A damning report stating that federal agents systematically tortured prisoners in Brazil’s northern state of Pará have found little attention from President Jair Bolsonaro, who dismissed questions about the scandal as nonsense.

In early October, federal prosecutors in Pará issued a report, stating that members of a security task force, intended to stop violence within prisons, had been torturing prisoners in vicious ways, including “beatings with brooms, daily attacks with rubber bullets and pepper spray, impalement of the anus, and the piercing of feet with nails, among other atrocities,” reported El País.

When asked to comment on the report on October 8, Bolsonaro told journalists to stop “asking bullshit.”

Justice Minister Sergio Moro, who created the task force in July, has said that any agents found to have been involved in such practices would be punished but the Justice Ministry has publicly rejected claims of systematic torture.

“What was done by the task force is an example…The fact is that for a long time, in Brazil, it was common for there to be a situation of almost chaos in prisons,” he told a press conference on October 7 while visiting the state.

“Prison is discipline, prison is serving a sentence,” he continued.

Moro activated the task force in Pará after an outbreak of violence in the prison of Altamira killed 62 people in late July.

SEE ALSO: Brazil News and Profiles

The task force, which contained an unspecified number of agents, was supposed to “coordinate actions” by guards and other security staff at Pará’s prisons.

But the report by federal prosecutors, based on testimony from lawyers, local officials and human rights organizations who visited the prisons, is damning. Officials of Pará’s penitentiary system told prosecutors that conditions resembled “a concentration camp.”

They described federal agents arriving with “heavy weaponry,” telling local employees “they were on holiday” and that they had permission to do “whatever they wanted,” according to Exame.

A court in Pará suspended the agent leading the task force, Maycon Cesar Rottava, on October 2 from his duties. But days later, Rottava was seen at Moro’s side during the minister’s visit to the state.

Brazil’s federal penitentiary institution, DEPEN, has also defended the agents, issuing a statement saying that key prisoner testimonies within the report had been false.

InSight Crime Analysis

While the government of President Jair Bolsonaro has established a culture of virtual impunity for state security forces, the flat-out dismissal of well-sourced official reports about horrendous abuses committed by those same forces sets a worrying precedent.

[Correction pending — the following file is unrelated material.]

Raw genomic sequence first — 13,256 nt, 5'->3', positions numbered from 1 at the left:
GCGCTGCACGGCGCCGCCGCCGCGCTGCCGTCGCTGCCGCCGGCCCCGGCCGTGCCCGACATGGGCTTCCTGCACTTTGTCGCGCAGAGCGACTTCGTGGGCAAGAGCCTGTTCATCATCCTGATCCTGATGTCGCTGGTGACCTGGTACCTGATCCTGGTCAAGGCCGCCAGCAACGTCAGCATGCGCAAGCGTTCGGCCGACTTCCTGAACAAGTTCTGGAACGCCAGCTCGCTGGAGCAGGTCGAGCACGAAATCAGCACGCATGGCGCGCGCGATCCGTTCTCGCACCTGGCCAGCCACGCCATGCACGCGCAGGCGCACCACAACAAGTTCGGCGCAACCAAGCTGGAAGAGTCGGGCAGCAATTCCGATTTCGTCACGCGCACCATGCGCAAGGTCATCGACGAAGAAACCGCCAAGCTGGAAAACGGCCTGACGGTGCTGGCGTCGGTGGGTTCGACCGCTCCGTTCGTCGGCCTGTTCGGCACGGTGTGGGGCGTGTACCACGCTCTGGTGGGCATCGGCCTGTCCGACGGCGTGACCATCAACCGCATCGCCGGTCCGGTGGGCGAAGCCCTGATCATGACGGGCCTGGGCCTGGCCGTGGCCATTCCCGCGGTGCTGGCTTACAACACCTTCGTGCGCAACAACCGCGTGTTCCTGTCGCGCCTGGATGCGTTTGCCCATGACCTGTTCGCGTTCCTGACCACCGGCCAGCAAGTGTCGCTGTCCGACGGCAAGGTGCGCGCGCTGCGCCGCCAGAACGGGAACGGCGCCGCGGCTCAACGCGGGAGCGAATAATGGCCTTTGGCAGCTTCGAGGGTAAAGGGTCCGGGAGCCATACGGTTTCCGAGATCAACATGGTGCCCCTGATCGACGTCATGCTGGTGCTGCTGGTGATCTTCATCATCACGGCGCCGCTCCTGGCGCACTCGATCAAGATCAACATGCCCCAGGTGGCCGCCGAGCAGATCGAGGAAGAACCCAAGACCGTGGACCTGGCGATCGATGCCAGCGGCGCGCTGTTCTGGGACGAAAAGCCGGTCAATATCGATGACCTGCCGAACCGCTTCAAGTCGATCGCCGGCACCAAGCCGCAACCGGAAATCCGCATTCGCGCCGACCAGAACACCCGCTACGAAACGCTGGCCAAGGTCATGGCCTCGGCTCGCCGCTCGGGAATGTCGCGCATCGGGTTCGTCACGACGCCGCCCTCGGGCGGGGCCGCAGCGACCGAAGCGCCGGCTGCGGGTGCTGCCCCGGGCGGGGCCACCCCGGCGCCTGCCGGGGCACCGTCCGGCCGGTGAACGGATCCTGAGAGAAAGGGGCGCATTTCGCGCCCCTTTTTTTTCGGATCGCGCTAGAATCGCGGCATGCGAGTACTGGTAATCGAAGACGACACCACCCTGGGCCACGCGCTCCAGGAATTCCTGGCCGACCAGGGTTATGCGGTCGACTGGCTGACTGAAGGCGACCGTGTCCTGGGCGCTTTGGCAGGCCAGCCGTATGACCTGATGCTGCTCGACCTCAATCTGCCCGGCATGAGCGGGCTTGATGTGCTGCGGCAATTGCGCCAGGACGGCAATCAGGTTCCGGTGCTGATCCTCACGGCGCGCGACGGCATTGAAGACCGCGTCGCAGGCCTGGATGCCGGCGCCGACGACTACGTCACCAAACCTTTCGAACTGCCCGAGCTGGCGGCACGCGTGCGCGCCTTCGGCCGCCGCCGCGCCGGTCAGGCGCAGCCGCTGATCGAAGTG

This scandal ties together two crises within Brazil. Firstly, a long history of overcrowding and state abandonment has turned the country’s prisons into powder kegs, which regularly explode with shocking violence. Secondly, buoyed by improving homicide numbers, the government is doubling down on its “tough on crime” tactics, which could lead to the normalization of human rights abuses such as those seen in Pará.

There is little reason to doubt the findings of the prosecutors’ report, which came complete with photographic evidence. Torture inside Brazilian prisons is nothing new.

In 2017, videos emerged showing prisoners in the central state of Goiás being repeatedly shocked with stun guns by guards.

SEE ALSO: Red Command News

The Bolsonaro administration has defended its agents in Pará, saying that the prisons there were previously run by Red Command (Comando Vermelho – CV). While violence between CV and other gangs for control of prisons has led to dozens of killings, the overcrowding of prisons, with many inmates not even having been formally charged, has been a major factor.

According to Brazil’s Violence Monitor (Monitor da Violência), Pará currently has over 17,000 inmates, a figure 79.5 percent above its official capacity.

And the state government of Pará has sided with the government, also seeking to deny or diminish the accusations laid out against the security task force. On September 19, a glowing statement from the state Attorney General’s Office lauded the task force for bringing about “clear improvements.”

Guayaquil Remains Ecuador’s Busy Cocaine Gateway to Europe

0
The Guayaquil port in Ecuador is used to transport cocaine to Europe

In an effort to move large quantities of drugs to Europe, traffickers are increasing the flow of cocaine through Ecuador’s port city of Guayaquil — long a key transshipment point for drugs coming from neighboring countries.